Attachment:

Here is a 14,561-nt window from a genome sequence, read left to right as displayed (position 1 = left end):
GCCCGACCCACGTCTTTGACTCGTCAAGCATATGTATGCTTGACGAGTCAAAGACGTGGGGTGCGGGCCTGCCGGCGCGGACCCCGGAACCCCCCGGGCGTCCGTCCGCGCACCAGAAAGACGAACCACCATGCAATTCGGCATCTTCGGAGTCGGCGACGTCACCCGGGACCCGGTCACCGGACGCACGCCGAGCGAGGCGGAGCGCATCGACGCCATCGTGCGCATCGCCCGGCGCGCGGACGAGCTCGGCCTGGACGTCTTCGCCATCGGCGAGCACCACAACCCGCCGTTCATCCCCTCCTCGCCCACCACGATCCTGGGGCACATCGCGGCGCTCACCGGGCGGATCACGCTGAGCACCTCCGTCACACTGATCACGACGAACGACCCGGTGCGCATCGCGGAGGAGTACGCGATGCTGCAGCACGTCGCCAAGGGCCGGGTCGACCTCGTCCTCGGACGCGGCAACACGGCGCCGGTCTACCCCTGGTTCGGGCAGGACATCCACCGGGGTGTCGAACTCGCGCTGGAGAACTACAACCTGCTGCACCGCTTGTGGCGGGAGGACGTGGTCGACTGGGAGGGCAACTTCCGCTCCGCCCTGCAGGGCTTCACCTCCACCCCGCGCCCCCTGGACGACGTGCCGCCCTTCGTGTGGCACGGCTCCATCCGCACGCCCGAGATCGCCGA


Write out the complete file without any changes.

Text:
Here is a 14,561-nt window from a genome sequence, read left to right as displayed (position 1 = left end):
GCCCGACCCACGTCTTTGACTCGTCAAGCATATGTATGCTTGACGAGTCAAAGACGTGGGGTGCGGGCCTGCCGGCGCGGACCCCGGAACCCCCCGGGCGTCCGTCCGCGCACCAGAAAGACGAACCACCATGCAATTCGGCATCTTCGGAGTCGGCGACGTCACCCGGGACCCGGTCACCGGACGCACGCCGAGCGAGGCGGAGCGCATCGACGCCATCGTGCGCATCGCCCGGCGCGCGGACGAGCTCGGCCTGGACGTCTTCGCCATCGGCGAGCACCACAACCCGCCGTTCATCCCCTCCTCGCCCACCACGATCCTGGGGCACATCGCGGCGCTCACCGGGCGGATCACGCTGAGCACCTCCGTCACACTGATCACGACGAACGACCCGGTGCGCATCGCGGAGGAGTACGCGATGCTGCAGCACGTCGCCAAGGGCCGGGTCGACCTCGTCCTCGGACGCGGCAACACGGCGCCGGTCTACCCCTGGTTCGGGCAGGACATCCACCGGGGTGTCGAACTCGCGCTGGAGAACTACAACCTGCTGCACCGCTTGTGGCGGGAGGACGTGGTCGACTGGGAGGGCAACTTCCGCTCCGCCCTGCAGGGCTTCACCTCCACCCCGCGCCCCCTGGACGACGTGCCGCCCTTCGTGTGGCACGGCTCCATCCGCACGCCCGAGATCGCCGA